The COVID-driven advertising collapse has telescoped expected five-year trends into just three months. The result? There are no longer enough dollars to support the traditional media Australia currently has, even after the mass closures of regional and community papers and magazines.
By accelerating the trend line, the COVID-19 shock has left the media with little time to adequately rethink or restructure.
Over the past week, the end-of-financial-year data flooded in: from News Corp, the Standard Media Index (which tracks advertising spend) and reports from commercial television and radio. All show the same picture: advertising is down by more than a third compared to the same period last year. Worse still: advertising spend was already down significantly in the eight or nine months before Australia started to shut down in March.
According to SMI, newspaper ads were down almost half in June and almost a quarter over the year. Free-to-air television advertising was down a third in June and about 15% over the year. Before COVID, these falls were all expected — but as a gentle glide over, say, five years.
Both the advertising and the media industries are keen to call the bottom, pointing to a post-July bounce, particularly in retail ads (thank you, Harvey Norman). But, all the normal economic metaphors apply: is it a V, a U or a dead cat bounce?
Ad spend is always finite. In most years and in most developed countries, it’s about 1-1.25% of GDP — about $16 billion in Australia. In pre-internet days, media could be confident that spend would revert to the norm — and revert to their channels. After all, where else would it go?
Unfortunately, old media mistook its effective monopoly for an iron law of capitalism. Instead, for the past two decades, ad spend has been drifting out of media and into online. Just last year, digital ads passed the 50% mark of total spend, with most of it going to the platform duopoly of Facebook and Google.
Now, that trend has also been turbocharged. Early data already suggests that any bounce back in spend is bouncing all the way over to the tech platforms.
In Australia, digital advertising is down just 8% over the year. But, on global figures at least, the platforms are out-performing. In the June quarter, Facebook’s take from ads jumped by 10%. Google-parent Alphabet ad income dropped about 8%, mainly from search, although media’s more direct competitor, YouTube, was up.
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Compressing these trends hurries on the changes in the way media — and news — is created and consumed. We’ve already seen the losses in regional and community media. The next layer to be impacted will be state-based media.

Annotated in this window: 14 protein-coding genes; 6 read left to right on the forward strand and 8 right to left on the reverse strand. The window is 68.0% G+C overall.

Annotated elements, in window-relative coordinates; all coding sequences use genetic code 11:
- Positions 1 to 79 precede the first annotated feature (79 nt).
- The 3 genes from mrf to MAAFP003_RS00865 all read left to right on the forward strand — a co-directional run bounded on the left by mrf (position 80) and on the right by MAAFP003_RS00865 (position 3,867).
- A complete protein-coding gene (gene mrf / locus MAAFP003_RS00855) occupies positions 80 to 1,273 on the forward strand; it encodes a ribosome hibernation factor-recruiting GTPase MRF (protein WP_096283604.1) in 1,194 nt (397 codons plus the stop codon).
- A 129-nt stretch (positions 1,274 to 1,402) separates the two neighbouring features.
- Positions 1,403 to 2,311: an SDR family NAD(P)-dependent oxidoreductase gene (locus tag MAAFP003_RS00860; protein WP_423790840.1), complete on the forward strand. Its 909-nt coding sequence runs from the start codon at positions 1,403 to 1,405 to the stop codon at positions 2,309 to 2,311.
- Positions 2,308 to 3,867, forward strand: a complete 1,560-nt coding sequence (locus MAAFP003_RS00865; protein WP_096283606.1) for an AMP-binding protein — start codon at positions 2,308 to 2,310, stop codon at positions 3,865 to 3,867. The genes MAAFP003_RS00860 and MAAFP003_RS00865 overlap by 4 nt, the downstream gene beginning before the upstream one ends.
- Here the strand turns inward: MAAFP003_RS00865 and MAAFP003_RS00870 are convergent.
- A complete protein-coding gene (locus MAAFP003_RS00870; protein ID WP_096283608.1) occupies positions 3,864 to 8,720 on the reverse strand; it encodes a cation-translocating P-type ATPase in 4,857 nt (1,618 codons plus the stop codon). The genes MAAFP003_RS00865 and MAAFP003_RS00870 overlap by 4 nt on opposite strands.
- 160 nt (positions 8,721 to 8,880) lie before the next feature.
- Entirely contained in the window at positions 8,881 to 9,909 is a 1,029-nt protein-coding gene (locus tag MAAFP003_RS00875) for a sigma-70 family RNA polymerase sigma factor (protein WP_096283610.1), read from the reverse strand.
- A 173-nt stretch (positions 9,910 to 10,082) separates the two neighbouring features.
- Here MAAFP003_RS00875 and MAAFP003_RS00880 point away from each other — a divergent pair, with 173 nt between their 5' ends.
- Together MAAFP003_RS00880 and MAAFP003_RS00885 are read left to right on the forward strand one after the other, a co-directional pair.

Within free-to-air television the smaller advertising pool is being shifted from linear (and regional) television to services that allow users to shift viewing times through either subscription services (SVOD) or broadcast on demand (BVOD).
Media that have already built a subscription revenue stream are in a stronger position, like The Australian or Nine’s Stan. In the US, The New York Times has edged closer to being a predominantly digital play, as the first major news company to source more than half its income from its online offerings.
It’s a globally competitive space, but News Corp’s Foxtel figures out last Friday suggest it may have missed the boat and Nine has not released digital subscription figures for its metro mastheads since last year’s merger. Hmm… no news doesn’t seem like it’s likely to be good news.
Traditional media is doing what it’s traditionally done: asked the government for a handout. It’s put on pressure to end Australian content regulations, demanded the tech platforms be forced to share, and put out it’s hand for some cash (like the recent no-strings $10 million grant to Foxtel or the forthcoming Public Interest News Gathering grants).
The big losers are likely to be the downstream content creators. Australian drama production is already slumping and would be gutted by the loss of broadcast content quotas and cuts to ABC funding. Even professional sport is facing cuts as the advertising collapse forces broadcasters to renegotiate overly generous rights deals.